Yesterday, I took a first pass at trying to understand 1 Timothy 2:8-15. I want to reflect on a few more aspects of verses 11-15 in this passage.
Verses 9-10 talk about “women.” Starting at verses 11-12, the passage begins to talk about “a woman” in the singular. Verse 13-14 talk about a single woman, Eve. Verse 15 reverts back to “women.” What is going on here?
I think Andrew Perriman has the key (Speaking of Women, 159). If we remove verse 12 as a parenthetical, the following chiasmus emerges:
1 Tim 2:11, 13-14
A 11 Let a woman learn in silence with full submission. ...
B 13 For Adam was formed first,
C then Eve;
B’ 14 and Adam was not deceived,
A’ but the woman was deceived and became a transgressor.
A is the prescription tfor A’. B explains why B’ happened. Eve is the focal point of the analogy. Verse 12 is inserted to make explicit the occasion of this instruction. The shift to a singular woman in verse 11 is to make the grammatical comparison between a generic woman and the woman Eve in chiasmus.
I have also read that there may be significance to the verb plasso ("formed") in verse 13. If we are speaking purely of creation, kitzo would seem to be the likely expression for create.
1 Corithians 11:9
Neither was man created (kitzo) for the sake of woman, but woman for the sake of man.
One use of plasso is to describe what happens as a teacher works with his student and "forms" his thinking.
When we see this chiasmus it moves verses 11, 13, and 14 to the foreground of the passage and verse 12 becomes commentary. Verses 11-14 are about making sure women have proper instruction.
Verse 12 Alternatives
Ben Witherington points out that verse 12 doesn't begin by saying, “I do not permit a woman to….” It says “I permit no women to…” Constructed in this way, the sentence doesn't have the connotation of “I will never permit…” In other words, it could be a temporary injunction and Paul later will permit the behavior (say, after receiving sound instruction.) What Witherington doesn’t explain is how this interpretation would be meaningful in understanding authentein, which he identifies as a negative action. (Paul would later allow women to usurp authority?) I'm not enough of a linguist to parse this in various ways that might work. Of course, if authentein does simply mean authority then there is no problem. He might later allow teaching and authority after instruction.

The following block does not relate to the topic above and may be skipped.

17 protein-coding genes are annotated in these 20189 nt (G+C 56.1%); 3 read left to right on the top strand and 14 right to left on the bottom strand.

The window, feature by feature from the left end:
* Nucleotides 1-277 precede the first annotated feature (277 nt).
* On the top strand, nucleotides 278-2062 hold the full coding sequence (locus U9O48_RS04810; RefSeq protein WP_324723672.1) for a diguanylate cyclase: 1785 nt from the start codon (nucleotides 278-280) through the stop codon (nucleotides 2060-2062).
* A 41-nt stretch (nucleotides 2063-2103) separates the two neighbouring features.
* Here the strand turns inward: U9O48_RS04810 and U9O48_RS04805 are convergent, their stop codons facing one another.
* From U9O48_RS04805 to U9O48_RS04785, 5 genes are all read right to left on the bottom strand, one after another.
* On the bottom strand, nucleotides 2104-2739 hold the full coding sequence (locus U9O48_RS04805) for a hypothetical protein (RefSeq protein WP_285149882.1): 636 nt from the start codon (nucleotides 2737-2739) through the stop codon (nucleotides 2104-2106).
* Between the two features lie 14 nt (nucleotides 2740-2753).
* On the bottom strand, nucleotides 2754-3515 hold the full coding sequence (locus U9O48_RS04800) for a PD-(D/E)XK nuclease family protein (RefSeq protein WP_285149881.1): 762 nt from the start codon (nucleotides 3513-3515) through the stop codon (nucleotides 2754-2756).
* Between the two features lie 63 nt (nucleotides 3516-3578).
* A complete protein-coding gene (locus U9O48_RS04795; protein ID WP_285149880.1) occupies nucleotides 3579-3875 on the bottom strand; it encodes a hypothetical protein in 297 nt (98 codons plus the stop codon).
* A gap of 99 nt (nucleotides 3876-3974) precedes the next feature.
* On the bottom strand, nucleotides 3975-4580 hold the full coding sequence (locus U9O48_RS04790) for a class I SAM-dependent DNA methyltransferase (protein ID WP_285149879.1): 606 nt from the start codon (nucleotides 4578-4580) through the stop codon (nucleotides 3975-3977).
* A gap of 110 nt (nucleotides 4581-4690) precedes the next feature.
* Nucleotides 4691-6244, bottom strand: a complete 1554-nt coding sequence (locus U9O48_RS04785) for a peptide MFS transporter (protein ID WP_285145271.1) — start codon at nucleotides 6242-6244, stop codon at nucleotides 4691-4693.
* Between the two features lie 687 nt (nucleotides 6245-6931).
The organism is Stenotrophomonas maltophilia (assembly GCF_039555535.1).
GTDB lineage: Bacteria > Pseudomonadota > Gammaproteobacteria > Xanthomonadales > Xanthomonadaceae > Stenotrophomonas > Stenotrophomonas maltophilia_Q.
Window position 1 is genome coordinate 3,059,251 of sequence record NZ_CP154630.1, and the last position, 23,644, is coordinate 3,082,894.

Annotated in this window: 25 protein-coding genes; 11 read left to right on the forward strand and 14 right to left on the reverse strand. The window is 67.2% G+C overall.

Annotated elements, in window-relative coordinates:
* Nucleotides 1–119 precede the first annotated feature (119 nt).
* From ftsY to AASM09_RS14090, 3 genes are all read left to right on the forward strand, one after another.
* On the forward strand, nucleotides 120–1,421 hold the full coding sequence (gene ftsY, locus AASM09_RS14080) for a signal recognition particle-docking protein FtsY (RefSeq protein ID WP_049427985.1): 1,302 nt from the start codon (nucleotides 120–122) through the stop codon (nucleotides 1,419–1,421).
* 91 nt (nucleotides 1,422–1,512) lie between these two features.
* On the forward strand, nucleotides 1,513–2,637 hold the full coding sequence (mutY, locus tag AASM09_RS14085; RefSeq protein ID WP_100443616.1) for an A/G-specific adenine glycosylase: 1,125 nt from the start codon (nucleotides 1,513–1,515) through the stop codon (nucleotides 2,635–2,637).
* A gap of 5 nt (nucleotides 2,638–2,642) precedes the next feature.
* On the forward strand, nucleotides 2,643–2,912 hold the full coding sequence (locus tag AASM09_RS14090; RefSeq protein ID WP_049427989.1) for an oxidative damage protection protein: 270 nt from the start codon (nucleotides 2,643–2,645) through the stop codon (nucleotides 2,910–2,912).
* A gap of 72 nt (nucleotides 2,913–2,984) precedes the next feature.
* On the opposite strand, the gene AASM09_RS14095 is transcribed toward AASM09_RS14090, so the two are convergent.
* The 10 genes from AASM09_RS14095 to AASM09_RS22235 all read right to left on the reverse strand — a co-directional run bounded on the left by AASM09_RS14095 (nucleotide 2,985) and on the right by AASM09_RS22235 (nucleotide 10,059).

Gnostic or Gnot
Okay, it is time for me to confess here. I wrote two posts earlier:
“It is impossible to put all the pieces together with certainty but it appears that there women (young wealthy widows?) spreading false teaching and Gnosticism (or proto-Gnosticism) was a very significant problem.”
But is the "appearance" correct? I’m here to tell you with absolute certainty that I don’t know. :)
Scholars who I greatly respect, like the late Stanley Grenz, Linda Bellville, and Catherine Kroeger, would say yes. Whether or not they would call it full blown Gnosticism or the early stages of Gnostic development, they certainly seem to think it was present and that the cults of Artemis and Isis were at work in the false teachings. Both the NIV Study Bible and the Harper Collins NRSV Study Bible speak of Gnostic or Gnostic-like tendencies at Ephesus. Craig Keener does not seem to make a case for Gnosticism but he does think verse 15 was to counter prayers women offered to Isis and Artemis for protection in childbirth. Ben Witherington, on the other hand, rejects that Gnosticism has anything to do with this letter unless we believe 1 Timothy was a second century document. All the teachings supposedly attributed to Gnostics could be attributed to various Hebrew heretical teachings. He is not alone.